Cheers,
    Baden

  3. This is very good news, Baden. I didn’t have much luck with fermenting either. Maybe once or twice in at least 20 times… I can buy really good fermented veggies from a little shop 20 minutes from where I live, so I don’t bother anymore… but your success gives me hope!

    I love Wild Fermentation by Sandor Katz. As for the salt or no salt, Bee’s Cabbage rejuvelac recipe (the one you mention, without salt) produces a different kind of bacteria than sauerkraut (the one with salt). Both are beneficial and needed for the gut to heal from what I understood.

    Thanks for sharing your discoveries!

  4. Baden,
    I’m chiming in here because although I haven’t got a dehydrator yet we’ve just worked a way around the cold house problem too. It may suit someone elses situation so I thought it worth posting 🙂
    It’s Winter on my side of the world now and the space I’d cleared in the hot water cupboard for my first batch of sauerkraut was suddenly too cold!
    So my husband lined a cardboard box with polystyrene and fit the box into the cupboard over an exposed piece of copper pipe running from the hot water cylinder. The pipe runs straight up through the box at the back end and the temperature runs in there at 70 – 75 through the day and stays around 70 at night if we throw a foil insulation sheet over the box in the evening.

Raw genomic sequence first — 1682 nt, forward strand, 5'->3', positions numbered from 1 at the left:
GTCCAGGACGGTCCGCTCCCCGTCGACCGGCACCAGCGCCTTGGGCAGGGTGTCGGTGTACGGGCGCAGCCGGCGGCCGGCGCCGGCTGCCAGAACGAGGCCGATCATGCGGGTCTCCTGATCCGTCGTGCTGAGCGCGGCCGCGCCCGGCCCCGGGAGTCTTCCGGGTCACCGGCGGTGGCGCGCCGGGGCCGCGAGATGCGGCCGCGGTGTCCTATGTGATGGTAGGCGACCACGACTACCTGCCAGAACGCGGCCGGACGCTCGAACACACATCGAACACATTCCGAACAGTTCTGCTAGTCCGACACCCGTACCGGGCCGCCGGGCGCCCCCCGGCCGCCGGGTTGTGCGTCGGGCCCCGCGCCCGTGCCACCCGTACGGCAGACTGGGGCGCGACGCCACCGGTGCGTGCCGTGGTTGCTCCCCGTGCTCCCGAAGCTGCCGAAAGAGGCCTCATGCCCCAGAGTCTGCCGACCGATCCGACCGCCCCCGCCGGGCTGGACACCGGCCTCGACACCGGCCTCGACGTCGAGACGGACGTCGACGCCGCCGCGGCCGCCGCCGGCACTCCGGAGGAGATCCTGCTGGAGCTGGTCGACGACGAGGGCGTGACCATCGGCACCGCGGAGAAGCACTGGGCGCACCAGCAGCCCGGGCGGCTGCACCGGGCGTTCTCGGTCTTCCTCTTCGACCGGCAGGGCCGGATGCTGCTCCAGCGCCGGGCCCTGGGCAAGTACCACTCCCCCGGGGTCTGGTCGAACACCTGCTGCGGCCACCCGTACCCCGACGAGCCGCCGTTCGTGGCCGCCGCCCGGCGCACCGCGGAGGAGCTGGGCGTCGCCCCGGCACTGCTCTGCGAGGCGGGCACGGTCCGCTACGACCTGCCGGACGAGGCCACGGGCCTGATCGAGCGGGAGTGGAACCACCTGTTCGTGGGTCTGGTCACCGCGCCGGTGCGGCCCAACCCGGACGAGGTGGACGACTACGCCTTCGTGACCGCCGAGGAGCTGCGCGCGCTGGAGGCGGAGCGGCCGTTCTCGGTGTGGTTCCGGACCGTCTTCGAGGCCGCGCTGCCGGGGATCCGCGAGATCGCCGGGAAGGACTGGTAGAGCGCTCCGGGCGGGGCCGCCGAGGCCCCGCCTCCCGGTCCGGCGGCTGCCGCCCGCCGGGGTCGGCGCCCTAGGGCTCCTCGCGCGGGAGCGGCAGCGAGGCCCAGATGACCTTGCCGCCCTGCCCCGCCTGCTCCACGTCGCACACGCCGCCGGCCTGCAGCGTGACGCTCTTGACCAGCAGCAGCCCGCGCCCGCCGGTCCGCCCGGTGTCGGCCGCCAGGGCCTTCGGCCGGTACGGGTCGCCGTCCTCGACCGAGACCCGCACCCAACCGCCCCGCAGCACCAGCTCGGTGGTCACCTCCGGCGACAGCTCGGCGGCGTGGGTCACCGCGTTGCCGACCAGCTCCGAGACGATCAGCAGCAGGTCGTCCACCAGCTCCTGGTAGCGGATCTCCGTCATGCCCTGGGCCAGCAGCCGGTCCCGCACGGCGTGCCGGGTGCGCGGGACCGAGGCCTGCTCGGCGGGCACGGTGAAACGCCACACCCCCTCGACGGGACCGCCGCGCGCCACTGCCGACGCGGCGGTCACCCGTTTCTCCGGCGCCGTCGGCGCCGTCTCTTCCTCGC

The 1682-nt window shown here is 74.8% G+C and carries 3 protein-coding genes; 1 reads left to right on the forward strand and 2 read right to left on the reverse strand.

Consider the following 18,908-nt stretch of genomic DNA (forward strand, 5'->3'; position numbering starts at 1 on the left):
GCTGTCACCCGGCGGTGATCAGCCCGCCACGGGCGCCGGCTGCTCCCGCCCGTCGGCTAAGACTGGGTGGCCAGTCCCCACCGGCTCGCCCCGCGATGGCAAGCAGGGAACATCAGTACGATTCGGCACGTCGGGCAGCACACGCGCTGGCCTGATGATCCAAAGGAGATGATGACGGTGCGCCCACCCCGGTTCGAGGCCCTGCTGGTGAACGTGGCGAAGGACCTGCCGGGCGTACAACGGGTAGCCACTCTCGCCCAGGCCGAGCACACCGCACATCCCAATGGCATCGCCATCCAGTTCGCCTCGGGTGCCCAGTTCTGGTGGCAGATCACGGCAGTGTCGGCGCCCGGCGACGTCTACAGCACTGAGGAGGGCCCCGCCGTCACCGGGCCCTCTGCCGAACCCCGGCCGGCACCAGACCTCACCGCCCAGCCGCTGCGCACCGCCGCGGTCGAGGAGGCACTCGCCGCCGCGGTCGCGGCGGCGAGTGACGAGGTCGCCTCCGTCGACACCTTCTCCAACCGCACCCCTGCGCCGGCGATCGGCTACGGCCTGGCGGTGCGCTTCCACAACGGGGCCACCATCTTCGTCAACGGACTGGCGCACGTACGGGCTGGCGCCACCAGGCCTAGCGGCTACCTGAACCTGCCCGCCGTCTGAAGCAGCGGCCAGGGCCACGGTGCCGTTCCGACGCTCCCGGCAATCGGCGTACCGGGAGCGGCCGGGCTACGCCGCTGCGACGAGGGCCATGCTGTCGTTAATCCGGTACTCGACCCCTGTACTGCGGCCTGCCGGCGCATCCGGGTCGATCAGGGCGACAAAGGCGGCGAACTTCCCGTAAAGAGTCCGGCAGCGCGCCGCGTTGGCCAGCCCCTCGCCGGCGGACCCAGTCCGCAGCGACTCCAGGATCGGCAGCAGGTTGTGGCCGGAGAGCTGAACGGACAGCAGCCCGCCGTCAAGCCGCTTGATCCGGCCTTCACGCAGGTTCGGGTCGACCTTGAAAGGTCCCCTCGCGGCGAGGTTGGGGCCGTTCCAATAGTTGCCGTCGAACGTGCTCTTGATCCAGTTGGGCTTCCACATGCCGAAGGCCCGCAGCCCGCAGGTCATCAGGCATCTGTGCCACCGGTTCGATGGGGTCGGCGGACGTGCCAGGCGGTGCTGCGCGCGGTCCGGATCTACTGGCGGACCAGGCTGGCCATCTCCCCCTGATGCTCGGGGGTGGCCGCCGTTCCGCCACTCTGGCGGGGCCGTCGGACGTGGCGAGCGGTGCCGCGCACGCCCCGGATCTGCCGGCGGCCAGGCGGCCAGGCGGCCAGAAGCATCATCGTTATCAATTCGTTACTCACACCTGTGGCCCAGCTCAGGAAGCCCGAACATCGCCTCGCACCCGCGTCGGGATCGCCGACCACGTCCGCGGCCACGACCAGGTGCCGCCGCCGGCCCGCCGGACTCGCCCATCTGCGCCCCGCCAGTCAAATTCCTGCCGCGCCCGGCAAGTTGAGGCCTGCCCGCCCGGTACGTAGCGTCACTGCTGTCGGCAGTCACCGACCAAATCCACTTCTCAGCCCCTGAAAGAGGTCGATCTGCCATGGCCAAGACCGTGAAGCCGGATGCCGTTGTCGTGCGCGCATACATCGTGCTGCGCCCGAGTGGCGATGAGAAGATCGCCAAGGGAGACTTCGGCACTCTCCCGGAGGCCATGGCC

(We hope to change to solar water heating sometime so I’m not sure this will be the solution for us next winter…but I’ll have my dehydrator by then anyway.)
    Anne.

  5. I used a sunbeam heating pad with three settings to make scd yogurt in a big gallon jar. With the heatin pad on high it kept the yogurt between 100* and 110* Farenheit. I suspect it would do a lovely 80-90 degrees on low, but i haven’t tried it yet. it only cost me $17. I will have to try letting my ferments sit on top of it this winter when the house is cold.
    Trish

  6. Hi Carmen,

    You don’t necessarily need to use a dehydrator to make kraut – You just need a space in your house that is 18-25 degrees Celcius. My house is usually colder than 18 in winter, so I put my jars into my dehydrator. Most people, though, have some naturally warm spot.